Author Archives: MarkRM

Bitcoin signals and stats in mainstream media

There has been a lot of news lately surrounding a certain study funded by a third party. The study attempted an analysis of the Bitcoin blockchain for a number of purposes and came up with a few startling numbers that a lot of the “mainstream media” (if Bitcoin has such a thing as mainstream media) have been running wild with. The most commonly cited is that 78% of all coins are supposedly being stashed under the digital mattress. I think, however, that it’s fair to qualify the condition of that 78 % of coins as a bit more complicated than all that. The study fails to account for the fact that a huge portion of all coins ever mined was mined back when they were essentially worthless. 10,000 BTC bought a pizza, once upon a time, and CPU mining was the norm. Back then, losing several thousand coins to a hard disk failure or otherwise losing a wallet was like a $5 bill going missing from your wallet – annoying but not worth losing sleep over. So how many of that 78 % of coins are actually spendable but sitting idle and how many are lost to time? Like so many things with Bitcoin, the real problem is: we just don’t know.

People forget when dealing with Bitcoin that while it was designed with a certain kind of transparency in mind and it is infinitely more open and study-able than traditional currencies, it was also built with privacy in mind and to that end it’s very hard to get certain kinds of information about crypto signals and Bitcoin transactions. Of that 78%, we can certainly say that some are lost, some are savings and some are likely the cold storage accounts of large exchanges or merchant service companies – but we don’t know (and for the most part can’t know) which. All those stale coins are like Binion’s silver, clever financial analysis can certainly indicate that something’s missing, but the very nature of a thing being missing means we haven’t a clue where it actually is.

It goes beyond the design of Bitcoin, too. Bitcoiners themselves are often elusive beasts, difficult to track. Allow me to share a personal anecdote.

To understand my surprise, you must understand the difference between log analyzers like AWStats and client-side tracking like Google Analytics. Google Analytics is a little snippet of JavaScript that’s embedded into each page on your site and when someone views your site their computer runs that JavaScript and hands over all kinds of useful information like what kind of browser they’re using, how big their screen is, whether they’re on a mobile device and much more. The wealth of data gathered by Analytics can be quite valuable, but the method is flawed. Not every browser runs JavaScript the same way and some people disable JavaScript or otherwise block such tracking attempts, so some percentage of visitors to a given site simply won’t be counted – you can usually assume that your Google Analytics numbers are a bit on the low side. Log analyzers, on the other hand, dig through your web server’s logs, counting each and every time the server says it delivered a page to someone. Server side logs usually have far less useful information, but the information they do have tends to be more accurate. Armed with this knowledge, let me explain why my jaw hit the floor: Google Analytics said that I’d served up a bit over 60,000 pages in the month of September – AWStats was reporting just over 250,000.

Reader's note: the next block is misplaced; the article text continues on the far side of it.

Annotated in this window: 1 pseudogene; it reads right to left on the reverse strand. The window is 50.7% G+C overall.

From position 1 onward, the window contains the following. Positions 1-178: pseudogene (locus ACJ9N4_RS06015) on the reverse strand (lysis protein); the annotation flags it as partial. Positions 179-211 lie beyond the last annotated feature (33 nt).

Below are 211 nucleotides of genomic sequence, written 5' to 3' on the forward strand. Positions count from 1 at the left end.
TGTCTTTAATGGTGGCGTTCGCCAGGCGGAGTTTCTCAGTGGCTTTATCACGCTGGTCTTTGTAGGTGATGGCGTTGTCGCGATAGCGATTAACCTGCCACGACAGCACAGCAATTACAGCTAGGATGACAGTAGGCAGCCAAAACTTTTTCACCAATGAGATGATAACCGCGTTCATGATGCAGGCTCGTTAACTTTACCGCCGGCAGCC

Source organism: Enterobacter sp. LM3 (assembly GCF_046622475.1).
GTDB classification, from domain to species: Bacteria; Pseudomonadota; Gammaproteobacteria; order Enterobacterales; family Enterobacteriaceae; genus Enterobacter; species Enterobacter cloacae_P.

Now my example may be a bit long-winded and I apologize for that, but it does go a long way toward making my point: Bitcoiners, you are some of the hardest people to gather information about I’ve ever met. If I can’t even get a solid number to tell my sponsors how many of you are viewing my stuff in a given month, I find it unlikely that any analysis of this community or our behavior will even be close to accurate.

But this can work both ways – sometimes a lack of data is just as telling as an abundance of it. I would also posit that this could make an interesting metric by which to judge Bitcoin adoption: Analytics parity. As more individuals outside of the highly-technical JavaScript-disabling community adopt Bitcoin, the percentage of you that remain uncounted should begin to decrease. Gather enough data points across enough Bitcoin sites with some non-Bitcoin sites as control and compare the percentage who go uncounted. If my site alone is anything to judge by, we’ve got a long long way to go.

Bitcoin bubbles

It seems like financial analysts, and reporters have gotten pretty comfortable rewriting the same articles about the Bitcoin bubbles inevitable burst. To be honest from their standpoint cynicism makes sense, Bitcoin is new and confusing; embedded into the most esoteric reaches of programming and the web, how could it be anything but a bubble? After all, if there’s one those four years in a state university taught them its how to tell when two graphs look the same, and it’s undeniable that this notoriously spammable general market bubble graph and the one-day interval graph look awfully similar.